New technology aimed at cutting wrong-way road crashes could be a “life-saver” in Perthshire.
The innovative electronic warning signs are triggered when drivers take a wrong turning on to a slip road.
They are being tested by road maintenance firm Amey at locations in West Lothian and East Lothian and, if successful, could be rolled out to trunk roads across the country.
Cross-party politicians in Tayside say the devices would be a welcome addition to local roads and could curb a recent spate of crashes.
An elderly driver was injured after he drove the wrong way down the M90, near Kintillo, in March. Footage emerged of his care colliding head-on with three other vehicles.
In May, a camper van was spotted driving “at full speed” down the wrong side of the A9, near Ballinluig. The incident triggered calls for increased safety measures.
On another occasion earlier this year, another elderly motorist had to forfeit his license after driving on the wrong side of the M90 between Friarton Bridge and Broxden.
Incidents prompted Police Scotland and Road Safety Scotland to launch a “Drive on the Left” campaign – aimed at tourists – in Highland Perthshire earlier this summer.
Local SNP MP Pete Wishart said: “I would be delighted to see this new technology brought to Perthshire. It could make a real difference to driver safety.
“There has been a few instances here where drivers have been known to turn into the wrong lane. I know examples where tourists have gone the wrong way down the road because they’ve been distracted by the scenery.”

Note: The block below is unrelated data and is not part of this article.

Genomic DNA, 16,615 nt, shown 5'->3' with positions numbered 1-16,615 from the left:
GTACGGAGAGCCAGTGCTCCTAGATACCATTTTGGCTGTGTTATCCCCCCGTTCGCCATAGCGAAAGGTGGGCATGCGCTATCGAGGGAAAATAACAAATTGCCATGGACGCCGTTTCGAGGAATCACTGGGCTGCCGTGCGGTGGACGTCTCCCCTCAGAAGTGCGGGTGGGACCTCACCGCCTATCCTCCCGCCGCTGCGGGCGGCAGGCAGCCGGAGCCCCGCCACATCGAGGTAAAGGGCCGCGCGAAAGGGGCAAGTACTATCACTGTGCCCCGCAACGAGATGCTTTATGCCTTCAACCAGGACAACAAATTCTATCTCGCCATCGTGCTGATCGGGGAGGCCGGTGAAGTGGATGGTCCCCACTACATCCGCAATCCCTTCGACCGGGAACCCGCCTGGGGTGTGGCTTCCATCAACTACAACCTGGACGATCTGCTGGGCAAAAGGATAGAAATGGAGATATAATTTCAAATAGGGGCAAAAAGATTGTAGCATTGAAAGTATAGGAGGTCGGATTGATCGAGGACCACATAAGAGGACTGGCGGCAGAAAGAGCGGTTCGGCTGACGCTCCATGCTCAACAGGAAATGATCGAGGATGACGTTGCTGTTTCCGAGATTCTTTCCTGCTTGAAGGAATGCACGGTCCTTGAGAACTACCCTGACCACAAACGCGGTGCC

Murdo Fraser, Tory MSP for Mid-Scotland and Fife, who voiced his backing for the Drive On the Left campaign, said the system could be a “potential life-saver”
“This sounds like really useful, innovative technology which could be used to improve road safety on local roads in Perthshire,” he said. “This new technology has already been supported by motoring group IAM RoadSmart and I feel that anything that could be used to potentially save lives has to be welcomed.”
A spokeswoman for Amey said it was testing out the system at junction two of the M9 at Philipstoun, and at Wallyford on the A1.
Neil Greig, of IAM Roadsmart welcomed the scheme. “This is the kid of action we have been calling for,” he said. “Wrong-way crashes tend to involve older drivers, or young drivers under the influence of drink or drugs.
“Eradicating deliberate illegal behaviour may be more difficult but this system does look like an excellent solution for those drivers who may have been confused or momentarily distracted.”